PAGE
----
What to say about Things we Lose (New Island Press, 228 pages) a book that stunned me, time and again. I might call Billy O’Callaghan a “writer’s writer,” if that term did not immediately consign a writer to obscurity. (In the USA, Richard Yates is often referred to as a “writer’s writer,” and until the movie Revolutionary Road, few people, apart from those who taught in MFA programs, knew his name.)
I would like to invent a new way to describe what I think Billy O’Callaghan will leave as his literary legacy. I would call him a “human’s human” (with a pen) or an “explorer’s explorer” of our dreams. I would call him a poet of the spirit. Or, maybe, to use a more prosaic analogy, he is a housekeeper who assiduously dusts the cluttered rooms we keep closed, even from our conscious minds. Continue reading
Like many who have read this first novel, written by a young woman still in her twenties, I marvel at the very existence of the The Tiger’s Wife (Random House, 338 pages). How could someone this young have written a narrative this complicated, this full of insights into human nature, this teeming with art—this GOOD? I have read several reviews of the book online and I marvel once again at the caviling, the failure to appreciate the book on the part of some reviewers. Have American readers become so inured to the genre of “domestic literary realism,” this dull, insipid stuff that dominates the publishing world these days—stories of ordinary Americans doing ordinary things, told, for the most part, in flat ordinary language—that they fail to appreciate something with genuine verve and brilliance? Continue reading
So here we have one more translation into English of Anna Karenina (Yale University Press, 754 pages) the greatest novel ever written in the history of world literature (my opinion, but not only mine). The publicity announcements and blurbs make big claims for this book. Marian Schwartz, a renowned translator with extensive experience, “embraces Tolstoy’s unusual style—she is the first English language translator ever to do so.” Hmm. “Clearly a labor of love—over a decade in the making—this translation is the most accurate Tolstoy we have in English.” Hmm. Marian Schwartz “bequeaths us not a translation at all but Tolstoy’s English original.” Huh?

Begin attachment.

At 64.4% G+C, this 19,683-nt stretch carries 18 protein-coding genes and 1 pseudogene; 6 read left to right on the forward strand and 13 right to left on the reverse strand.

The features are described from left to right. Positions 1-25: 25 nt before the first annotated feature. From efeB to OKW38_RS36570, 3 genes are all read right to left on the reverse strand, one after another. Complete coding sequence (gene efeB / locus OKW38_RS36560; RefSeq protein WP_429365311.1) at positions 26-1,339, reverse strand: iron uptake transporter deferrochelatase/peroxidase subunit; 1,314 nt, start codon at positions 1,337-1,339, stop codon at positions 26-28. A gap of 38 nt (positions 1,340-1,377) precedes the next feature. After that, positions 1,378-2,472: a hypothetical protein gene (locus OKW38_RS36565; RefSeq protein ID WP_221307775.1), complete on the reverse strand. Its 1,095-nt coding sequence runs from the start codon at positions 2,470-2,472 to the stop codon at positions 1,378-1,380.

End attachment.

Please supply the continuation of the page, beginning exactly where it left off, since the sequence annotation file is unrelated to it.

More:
Such grandiose blurbery places quite a burden on the shoulders of the translated text. Let’s see if the text can bear such a heavy weight. Continue reading
I’m ten years late getting around to reading The Road (Alfred A. Knopf, 287 pages), but since it has to rank among the most powerful pieces of American fiction written in the past ten years, it remains more than worthy of discussion. McCarthy here tells a tale of “nights dark beyond darkness and the days more gray each one than what had gone before.” We’re in the genre of post-apocalyptic fiction. Bad times have descended upon the U.S. and the whole world, consequent upon some enormous Catastrophe. We are never told what happened—it could have been a nuclear war—but one thing is obvious: something really big has blown, leaving ash all over the earth and floating through the air. Apparently most animals are extinct, and the few human beings who survive face fellow humans who are, largely, living beastly lives. Continue reading